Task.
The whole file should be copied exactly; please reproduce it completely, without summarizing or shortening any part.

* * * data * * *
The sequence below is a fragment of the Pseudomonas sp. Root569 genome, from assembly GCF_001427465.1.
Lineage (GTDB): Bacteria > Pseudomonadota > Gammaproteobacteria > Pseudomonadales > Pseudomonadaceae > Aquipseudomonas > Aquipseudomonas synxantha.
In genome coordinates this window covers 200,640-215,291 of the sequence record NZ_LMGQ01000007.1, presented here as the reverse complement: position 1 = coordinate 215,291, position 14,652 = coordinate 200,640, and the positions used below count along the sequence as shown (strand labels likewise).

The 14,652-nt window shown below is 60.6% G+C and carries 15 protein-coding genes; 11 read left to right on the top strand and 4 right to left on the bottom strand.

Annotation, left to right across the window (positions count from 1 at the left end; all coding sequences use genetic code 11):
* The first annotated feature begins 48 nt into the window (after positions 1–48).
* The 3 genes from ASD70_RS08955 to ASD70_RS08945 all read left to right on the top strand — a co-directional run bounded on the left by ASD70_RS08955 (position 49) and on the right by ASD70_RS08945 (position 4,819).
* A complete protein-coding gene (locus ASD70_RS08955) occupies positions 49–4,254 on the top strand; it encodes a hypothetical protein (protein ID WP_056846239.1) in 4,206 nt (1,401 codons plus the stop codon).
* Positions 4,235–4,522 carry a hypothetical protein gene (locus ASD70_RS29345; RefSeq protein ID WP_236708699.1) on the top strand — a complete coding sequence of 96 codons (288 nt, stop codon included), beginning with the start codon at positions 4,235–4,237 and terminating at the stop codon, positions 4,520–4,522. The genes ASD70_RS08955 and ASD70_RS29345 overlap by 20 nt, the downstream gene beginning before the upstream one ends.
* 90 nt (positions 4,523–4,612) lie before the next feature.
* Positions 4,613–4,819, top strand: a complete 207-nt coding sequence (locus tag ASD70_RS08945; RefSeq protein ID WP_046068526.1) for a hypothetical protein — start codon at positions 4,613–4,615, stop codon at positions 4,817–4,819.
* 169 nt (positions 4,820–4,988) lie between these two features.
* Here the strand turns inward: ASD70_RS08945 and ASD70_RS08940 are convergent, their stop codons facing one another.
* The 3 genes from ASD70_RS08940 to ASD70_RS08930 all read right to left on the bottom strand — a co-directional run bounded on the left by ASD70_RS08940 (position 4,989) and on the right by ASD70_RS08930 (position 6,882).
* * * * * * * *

The sequence below is a fragment of the Pseudomonas sp. Root569 genome, from assembly GCF_001427465.1.
Lineage (GTDB): Bacteria > Pseudomonadota > Gammaproteobacteria > Pseudomonadales > Pseudomonadaceae > Aquipseudomonas > Aquipseudomonas synxantha.
In genome coordinates this window covers 200,640-215,291 of the sequence record NZ_LMGQ01000007.1, presented here as the reverse complement: position 1 = coordinate 215,291, position 14,652 = coordinate 200,640, and the positions used below count along the sequence as shown (strand labels likewise).

The 14,652-nt window shown below is 60.6% G+C and carries 15 protein-coding genes; 11 read left to right on the top strand and 4 right to left on the bottom strand.

Annotation, left to right across the window (positions count from 1 at the left end; all coding sequences use genetic code 11):
* The first annotated feature begins 48 nt into the window (after positions 1–48).
* The 3 genes from ASD70_RS08955 to ASD70_RS08945 all read left to right on the top strand — a co-directional run bounded on the left by ASD70_RS08955 (position 49) and on the right by ASD70_RS08945 (position 4,819).
* A complete protein-coding gene (locus ASD70_RS08955) occupies positions 49–4,254 on the top strand; it encodes a hypothetical protein (protein ID WP_056846239.1) in 4,206 nt (1,401 codons plus the stop codon).
* Positions 4,235–4,522 carry a hypothetical protein gene (locus ASD70_RS29345; RefSeq protein ID WP_236708699.1) on the top strand — a complete coding sequence of 96 codons (288 nt, stop codon included), beginning with the start codon at positions 4,235–4,237 and terminating at the stop codon, positions 4,520–4,522. The genes ASD70_RS08955 and ASD70_RS29345 overlap by 20 nt, the downstream gene beginning before the upstream one ends.
* 90 nt (positions 4,523–4,612) lie before the next feature.
* Positions 4,613–4,819, top strand: a complete 207-nt coding sequence (locus tag ASD70_RS08945; RefSeq protein ID WP_046068526.1) for a hypothetical protein — start codon at positions 4,613–4,615, stop codon at positions 4,817–4,819.
* 169 nt (positions 4,820–4,988) lie between these two features.
* Here the strand turns inward: ASD70_RS08945 and ASD70_RS08940 are convergent, their stop codons facing one another.
* The 3 genes from ASD70_RS08940 to ASD70_RS08930 all read right to left on the bottom strand — a co-directional run bounded on the left by ASD70_RS08940 (position 4,989) and on the right by ASD70_RS08930 (position 6,882).